Readers partial to the setting and time period might also enjoy [a:Myers, Beverle Graves|Beverle Graves Myers'] [http://www.aadl.org/catalog/search/series/%22A%2BTito%2BAmato%2Bmystery%22|Tito Amato series] (many of them available for download), featuring an opera singer who is also a spy; and [a:Goodwin, Jason, 1964-|Jason Goodwin's] [b:1325613|The Bellini Card] that takes [http://www.aadl.org/catalog/search/subject/%2522Yashim%2B%2528Fictitious%2Bcharacter%2B%253A%2BGoodwin%2529%2522|Investigator Yashim] of the Edgar Award-winning series to Venice.
Wed, 11/02/2016 - 2:55am
Referencing the New Testament [https://en.wikipedia.org/wiki/The_Sheep_and_the_Goats|parable], [b:1497033|The Trouble with Goats and Sheep *] by [a:Cannon, Joanna|Joanna Cannon] is set during the [https://en.wikipedia.org/wiki/1976_United_Kingdom_heat_wave|scorching summer of 1976] when 10 year-olds Grace and Tilly take it upon themselves to look for their neighbor, friendly Mrs. Creasy who disappears without a trace.
As the girls go door to door in search of clues (and God), the neighborhood starts to give up its secrets. "In a masterfully constructed plot, Grace—who sniffs out the lies told by her adult neighbors—learns a lesson about loyalty and true friendship, as secrets born of shame are gradually revealed. This understated, somewhat quirky debut novel is remarkable for its structure, characterizations, pitch-perfect prose, touches of humor, and humanity. Cannon, a psychiatrist, is an author to watch." (Booklist) Will appeal to fans of the [http://www.aadl.org/catalog/search/series/%22A%2BFlavia%2Bde%2BLuce%2Bmystery%22|Flavia de Luce series] by [a:Bradley, C. Alan, 1938-|Alan C. Bradley].
[b:1497469|The House Between Tides] by [a:Maine, Sarah|Sarah Maine], is an atmospheric psychological mystery set on Muirlan Island in Scotland’s [https://en.wikipedia.org/wiki/Outer_Hebrides|Outer Hebrides], where Londoner Hetty Deveraux hopes to turn Muirlan House, inherited from a distant relative, into a luxury inn. The shocking discovery of the century-old remains of a murder victim plunges her into an investigation of Theo Blake, the acclaimed painter and his troubled marriage to Beatrice who vanished from the island in 1910.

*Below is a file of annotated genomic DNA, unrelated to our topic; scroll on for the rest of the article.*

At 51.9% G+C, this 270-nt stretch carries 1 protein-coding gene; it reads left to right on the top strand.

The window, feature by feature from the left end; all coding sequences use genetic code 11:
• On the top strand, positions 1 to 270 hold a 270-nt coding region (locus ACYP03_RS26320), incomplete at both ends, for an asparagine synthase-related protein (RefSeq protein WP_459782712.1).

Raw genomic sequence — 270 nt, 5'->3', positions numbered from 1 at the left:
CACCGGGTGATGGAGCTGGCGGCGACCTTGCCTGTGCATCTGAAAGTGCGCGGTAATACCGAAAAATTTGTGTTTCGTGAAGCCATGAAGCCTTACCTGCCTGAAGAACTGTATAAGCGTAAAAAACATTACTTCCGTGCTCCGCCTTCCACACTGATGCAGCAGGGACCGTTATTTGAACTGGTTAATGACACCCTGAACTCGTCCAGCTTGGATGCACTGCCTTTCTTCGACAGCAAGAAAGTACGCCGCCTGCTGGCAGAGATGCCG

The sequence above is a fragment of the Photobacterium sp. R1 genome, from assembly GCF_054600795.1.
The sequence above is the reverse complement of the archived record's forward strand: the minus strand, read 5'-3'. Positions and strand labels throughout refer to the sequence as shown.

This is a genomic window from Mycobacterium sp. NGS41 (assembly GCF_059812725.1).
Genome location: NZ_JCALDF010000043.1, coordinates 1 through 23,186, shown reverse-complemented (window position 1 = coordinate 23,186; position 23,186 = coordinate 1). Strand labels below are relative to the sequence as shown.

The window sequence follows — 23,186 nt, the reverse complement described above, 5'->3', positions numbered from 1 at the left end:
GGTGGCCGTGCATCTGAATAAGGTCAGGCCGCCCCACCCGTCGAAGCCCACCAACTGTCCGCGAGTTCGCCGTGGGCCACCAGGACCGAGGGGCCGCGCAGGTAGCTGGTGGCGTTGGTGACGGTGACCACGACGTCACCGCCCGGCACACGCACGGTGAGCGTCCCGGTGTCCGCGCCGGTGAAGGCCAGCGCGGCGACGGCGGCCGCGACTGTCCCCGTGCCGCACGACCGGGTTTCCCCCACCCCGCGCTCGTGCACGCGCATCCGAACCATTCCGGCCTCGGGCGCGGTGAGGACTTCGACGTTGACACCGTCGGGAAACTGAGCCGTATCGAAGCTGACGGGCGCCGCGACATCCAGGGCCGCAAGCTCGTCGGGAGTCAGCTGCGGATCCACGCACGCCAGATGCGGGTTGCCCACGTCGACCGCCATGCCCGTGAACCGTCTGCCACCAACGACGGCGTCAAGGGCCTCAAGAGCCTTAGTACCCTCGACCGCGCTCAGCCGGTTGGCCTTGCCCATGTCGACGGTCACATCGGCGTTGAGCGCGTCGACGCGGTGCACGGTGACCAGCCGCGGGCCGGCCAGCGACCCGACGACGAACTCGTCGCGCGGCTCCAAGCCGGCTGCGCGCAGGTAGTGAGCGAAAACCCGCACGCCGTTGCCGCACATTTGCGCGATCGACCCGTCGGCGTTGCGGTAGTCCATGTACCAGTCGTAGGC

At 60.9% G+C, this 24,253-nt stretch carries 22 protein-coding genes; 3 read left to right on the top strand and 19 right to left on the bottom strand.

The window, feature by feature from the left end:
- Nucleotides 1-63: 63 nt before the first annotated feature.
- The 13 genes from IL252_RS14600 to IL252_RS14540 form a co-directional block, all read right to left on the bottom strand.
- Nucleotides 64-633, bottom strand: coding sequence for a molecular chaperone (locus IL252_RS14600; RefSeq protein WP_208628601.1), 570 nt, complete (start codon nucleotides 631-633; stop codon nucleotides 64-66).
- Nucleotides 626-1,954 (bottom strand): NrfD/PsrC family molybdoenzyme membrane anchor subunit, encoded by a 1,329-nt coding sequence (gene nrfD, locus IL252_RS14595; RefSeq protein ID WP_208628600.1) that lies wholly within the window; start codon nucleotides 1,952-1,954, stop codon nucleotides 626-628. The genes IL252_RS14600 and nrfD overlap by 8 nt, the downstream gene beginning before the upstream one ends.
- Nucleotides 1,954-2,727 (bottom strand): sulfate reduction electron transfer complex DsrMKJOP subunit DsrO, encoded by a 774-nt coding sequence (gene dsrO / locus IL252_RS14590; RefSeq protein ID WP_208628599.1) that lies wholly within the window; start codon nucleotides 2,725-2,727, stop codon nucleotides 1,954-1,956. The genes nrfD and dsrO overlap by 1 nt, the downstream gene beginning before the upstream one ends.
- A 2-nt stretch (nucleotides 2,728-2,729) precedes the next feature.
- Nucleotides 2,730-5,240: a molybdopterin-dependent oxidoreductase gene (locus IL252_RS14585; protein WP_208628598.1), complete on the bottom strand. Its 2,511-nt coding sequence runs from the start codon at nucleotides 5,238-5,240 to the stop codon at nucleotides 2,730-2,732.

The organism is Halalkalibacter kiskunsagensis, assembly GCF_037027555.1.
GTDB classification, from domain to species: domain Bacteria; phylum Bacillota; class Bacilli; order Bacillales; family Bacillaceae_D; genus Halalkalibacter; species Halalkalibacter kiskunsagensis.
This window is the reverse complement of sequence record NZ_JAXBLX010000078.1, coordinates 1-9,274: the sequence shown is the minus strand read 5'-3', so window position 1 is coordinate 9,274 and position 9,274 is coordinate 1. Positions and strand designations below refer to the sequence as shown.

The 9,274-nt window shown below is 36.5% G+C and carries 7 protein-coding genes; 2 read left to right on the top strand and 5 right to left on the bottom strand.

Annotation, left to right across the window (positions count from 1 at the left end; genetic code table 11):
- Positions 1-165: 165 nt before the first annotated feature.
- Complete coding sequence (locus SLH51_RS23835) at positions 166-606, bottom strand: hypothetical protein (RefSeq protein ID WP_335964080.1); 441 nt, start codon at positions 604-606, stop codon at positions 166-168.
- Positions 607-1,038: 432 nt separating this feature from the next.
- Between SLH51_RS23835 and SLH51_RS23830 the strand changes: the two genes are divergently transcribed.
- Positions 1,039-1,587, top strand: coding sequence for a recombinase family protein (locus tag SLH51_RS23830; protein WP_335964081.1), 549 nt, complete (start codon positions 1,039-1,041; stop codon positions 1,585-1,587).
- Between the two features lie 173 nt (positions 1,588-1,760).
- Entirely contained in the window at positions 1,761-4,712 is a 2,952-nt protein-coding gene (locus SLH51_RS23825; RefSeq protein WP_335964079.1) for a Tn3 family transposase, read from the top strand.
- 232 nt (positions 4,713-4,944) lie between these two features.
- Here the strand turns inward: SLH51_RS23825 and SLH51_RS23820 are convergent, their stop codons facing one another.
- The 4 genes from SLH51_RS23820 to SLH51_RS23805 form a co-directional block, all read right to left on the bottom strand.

"Maine skillfully balances a [a:Daphne du Maurier|Daphne du Maurier] atmosphere with a [a:Vine, Barbara, 1930-|Barbara Vine]–like psychological mystery as she guides the reader back and forth on these storylines... The setting emerges as the strongest personality in this compelling story, evoking passion in the characters as fierce as the storms which always lurk on the horizon." (Kirkus Reviews)
[b:1488039|I Let You Go * *] by [a:Mackintosh, Clare|Clare Mackintosh], "a twisty, psychological thriller with an astonishing intensity” ~ [http://www.dailymail.co.uk/home/index.html|(U.K) Daily Mail] opens with the hit-and-run death of 5 year-old Jacob on a rainy afternoon in Bristol. Shortly afterward, Jacob's mother disappears.
Wrecked with guilt, sculptor Jenna Gray relocates to the isolated Welsh village of Penfach. Back in Bristol, Det. Insp. Ray Stevens and detective constable, Kate Evans are frustrated with the lack of results in their investigations but push on despite official orders. Their persistent efforts eventually pay off.
"Mackintosh, a former police detective and journalist, weaves a complex tale out of seemingly straightforward circumstances." (Publishers Weekly). "But her real skill is in the way she incorporates jaw-dropping, yet plausible, plot twists into the already complex story-line." (Kirkus Reviews). A new author to watch for fans of [a:French, Tana.|Tana French], [a:Hawkins, Paula.|Paula Hawkins], [a:Watson, S. J.|S.J. Watson] and [a:Harrison, A. S. A.|A.S.A. Harrison]. I particularly enjoyed the audio [b:1496737|format], beautifully read by [http://nicolabarber.com/index.html|Nicola Barber] and [http://stevencrossley.net/|Steven Crossley].
* = starred review
* * = 2 starred reviews